Retrofitting solid floor insulation – vacuum insulation panels
If you live in the UK, there’s a good chance your floor isn’t insulated. Around three quarters of British homes were constructed before the first thermal performance requirements for floors were introduced in the 1976 Building Regulations. This means your floor could, quite literally, be draining the heat out of your home.
To help tackle this, the Building Regulations and Standards now ask that insulation is retrofitted on ground floors affected by refurbishment*, extension or change of use. This can present a challenge, particularly on solid floors where available construction space is highly limited. However, optimum thermal performance vacuum insulation panels (VIPs) such as Kingspan OPTIM-R can provide an ultra-slim solution.
What are the requirements of the Building Regulations and Standards?
Where technically and functionally feasible, ground floors should be upgraded to the minimum standards within the following documents:
- Approved Document L1B 2013 (England)
- Approved Document L1B 2014 (Wales)
- Section 6 (Energy) – Domestic (Scotland)
Above and beyond these regulatory requirements, homeowners and developers may also wish to insulate floors to improve comfort levels and to reduce energy consumption.
Which floor type?
For homes with a suspended floor, the solution is relatively straightforward. Rigid insulation, such as Kingspan Kooltherm K103 Floorboard, can be cut with a fine toothed saw and slotted between the floor joists (for best practice tips take a look at our suspended floor insulation guide).
Solid floors, however, present an altogether different challenge. These constructions typically feature a 75-100 mm screed layer above a thick concrete floor slab. The three retrofitting options are:
- Digging down and lowering the floor slab level. This requires an extensive and costly manual labour programme. Workers must dig-out, remove and then re-lay several inches of concrete without the use of heavy machinery.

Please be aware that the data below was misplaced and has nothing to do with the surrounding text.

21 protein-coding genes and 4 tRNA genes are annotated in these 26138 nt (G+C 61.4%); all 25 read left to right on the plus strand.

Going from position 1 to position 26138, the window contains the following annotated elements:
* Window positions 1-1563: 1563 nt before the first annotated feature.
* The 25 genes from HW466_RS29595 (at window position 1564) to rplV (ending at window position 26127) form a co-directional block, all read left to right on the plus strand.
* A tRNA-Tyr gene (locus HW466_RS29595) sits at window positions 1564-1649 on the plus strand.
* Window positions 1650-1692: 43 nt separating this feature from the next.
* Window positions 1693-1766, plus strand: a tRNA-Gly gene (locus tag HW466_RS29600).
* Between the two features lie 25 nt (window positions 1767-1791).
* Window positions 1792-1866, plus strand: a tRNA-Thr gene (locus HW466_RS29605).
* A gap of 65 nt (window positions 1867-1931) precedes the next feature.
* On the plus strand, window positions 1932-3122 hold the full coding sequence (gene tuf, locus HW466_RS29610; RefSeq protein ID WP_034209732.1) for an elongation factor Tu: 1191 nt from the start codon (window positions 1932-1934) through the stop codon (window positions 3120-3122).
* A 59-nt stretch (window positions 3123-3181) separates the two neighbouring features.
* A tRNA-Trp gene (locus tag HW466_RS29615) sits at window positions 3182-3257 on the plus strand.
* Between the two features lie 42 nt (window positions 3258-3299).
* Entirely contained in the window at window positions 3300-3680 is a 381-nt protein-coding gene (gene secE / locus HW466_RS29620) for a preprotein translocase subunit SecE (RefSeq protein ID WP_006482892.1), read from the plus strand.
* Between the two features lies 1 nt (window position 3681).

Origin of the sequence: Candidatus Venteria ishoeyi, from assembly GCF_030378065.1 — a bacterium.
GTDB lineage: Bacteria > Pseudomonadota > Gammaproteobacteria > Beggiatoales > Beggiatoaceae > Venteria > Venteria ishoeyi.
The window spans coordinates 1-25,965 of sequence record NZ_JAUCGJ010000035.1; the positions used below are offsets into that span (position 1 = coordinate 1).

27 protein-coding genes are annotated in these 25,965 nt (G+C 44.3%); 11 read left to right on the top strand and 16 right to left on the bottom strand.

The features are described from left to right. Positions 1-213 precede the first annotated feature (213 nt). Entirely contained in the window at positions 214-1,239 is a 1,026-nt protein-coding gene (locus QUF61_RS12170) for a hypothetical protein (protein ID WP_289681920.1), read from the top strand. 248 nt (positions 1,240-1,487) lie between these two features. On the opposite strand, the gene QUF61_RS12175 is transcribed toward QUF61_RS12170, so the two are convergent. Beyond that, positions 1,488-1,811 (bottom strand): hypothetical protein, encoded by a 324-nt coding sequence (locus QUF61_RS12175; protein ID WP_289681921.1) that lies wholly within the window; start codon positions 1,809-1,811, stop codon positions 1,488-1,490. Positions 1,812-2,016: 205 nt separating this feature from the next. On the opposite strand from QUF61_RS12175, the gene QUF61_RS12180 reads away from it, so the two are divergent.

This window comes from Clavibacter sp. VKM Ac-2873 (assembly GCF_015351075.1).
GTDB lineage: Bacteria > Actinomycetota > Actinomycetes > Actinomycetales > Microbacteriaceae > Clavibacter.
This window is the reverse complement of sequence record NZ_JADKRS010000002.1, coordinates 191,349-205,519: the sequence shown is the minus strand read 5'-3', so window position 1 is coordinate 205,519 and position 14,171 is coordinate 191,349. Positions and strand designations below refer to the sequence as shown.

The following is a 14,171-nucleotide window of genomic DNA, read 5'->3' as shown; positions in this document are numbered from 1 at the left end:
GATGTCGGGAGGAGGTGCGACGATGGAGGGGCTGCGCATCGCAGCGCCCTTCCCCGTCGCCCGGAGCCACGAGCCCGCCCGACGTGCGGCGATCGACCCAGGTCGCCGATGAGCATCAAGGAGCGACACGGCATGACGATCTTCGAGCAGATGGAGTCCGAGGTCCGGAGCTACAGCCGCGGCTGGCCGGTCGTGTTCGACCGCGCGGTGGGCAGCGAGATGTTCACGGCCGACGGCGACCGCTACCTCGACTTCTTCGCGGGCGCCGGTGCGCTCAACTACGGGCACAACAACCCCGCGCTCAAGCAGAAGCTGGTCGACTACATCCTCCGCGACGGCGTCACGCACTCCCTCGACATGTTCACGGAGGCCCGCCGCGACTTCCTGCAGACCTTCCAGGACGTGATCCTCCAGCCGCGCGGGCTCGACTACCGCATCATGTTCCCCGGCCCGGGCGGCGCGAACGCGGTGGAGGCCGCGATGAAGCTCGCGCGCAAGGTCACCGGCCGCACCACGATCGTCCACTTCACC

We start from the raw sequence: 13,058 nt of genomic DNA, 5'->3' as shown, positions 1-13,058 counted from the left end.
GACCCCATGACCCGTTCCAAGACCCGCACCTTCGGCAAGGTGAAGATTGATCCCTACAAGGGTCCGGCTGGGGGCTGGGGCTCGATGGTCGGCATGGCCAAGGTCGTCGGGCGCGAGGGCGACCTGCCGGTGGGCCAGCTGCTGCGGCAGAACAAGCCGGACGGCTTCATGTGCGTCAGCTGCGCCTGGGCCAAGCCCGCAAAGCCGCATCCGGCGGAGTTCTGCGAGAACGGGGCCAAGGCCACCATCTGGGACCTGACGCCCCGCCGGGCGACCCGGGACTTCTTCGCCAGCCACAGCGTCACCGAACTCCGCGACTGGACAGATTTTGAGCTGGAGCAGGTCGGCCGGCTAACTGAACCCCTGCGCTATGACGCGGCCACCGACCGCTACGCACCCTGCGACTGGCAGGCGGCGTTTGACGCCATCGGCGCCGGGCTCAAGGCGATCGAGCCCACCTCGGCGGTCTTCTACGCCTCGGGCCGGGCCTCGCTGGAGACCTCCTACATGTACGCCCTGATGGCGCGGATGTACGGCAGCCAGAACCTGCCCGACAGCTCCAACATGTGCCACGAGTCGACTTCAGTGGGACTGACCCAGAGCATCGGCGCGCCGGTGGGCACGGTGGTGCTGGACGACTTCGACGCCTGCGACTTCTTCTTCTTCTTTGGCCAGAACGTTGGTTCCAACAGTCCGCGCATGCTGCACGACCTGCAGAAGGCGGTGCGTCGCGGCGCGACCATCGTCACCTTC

- Raising the floor level. This may not be possible in properties with lower ceilings, and the reduction in floor to ceiling height may make other rooms feel cramped. It also requires fixtures and services such as plug sockets, door lintels and radiators to be raised in line with the floor level, creating yet more remedial work and again increasing the time and cost involved.
- Installing a slimmer screed layer. Under this approach, the original screed layer is replaced with a thinner, modern alternative. This creates a slight space for insulation to be installed above the floor slab. It also avoids the added cost and complexity of raising floor levels. The challenge is finding an insulation product which can deliver the required level of thermal performance, within the strict confines available. That’s where VIPs come in.
What are vacuum insulation panels?
Unlike conventional insulation, VIPs feature a micro-porous core, which is evacuated and sealed in a thin, gas-tight membrane. This allows the panels to achieve an aged thermal conductivity as low as 0.007 W/m·K – up to five times better than other commonly used insulation materials. As a result, they’re ideal for problem applications, such as solid floors, where the available space for insulation is highly limited.
The use of VIPs in flooring applications has become a popular way to insulate, particularly due to the thinness of the panel and increasing importance placed on accessibility and comfort within the home. VIPs are commonly used in balconies and terraces to avoid that ‘step up’ when insulating due to their space saving benefits; the same benefits can apply in flooring.
*where more than half of the floor is being replaced
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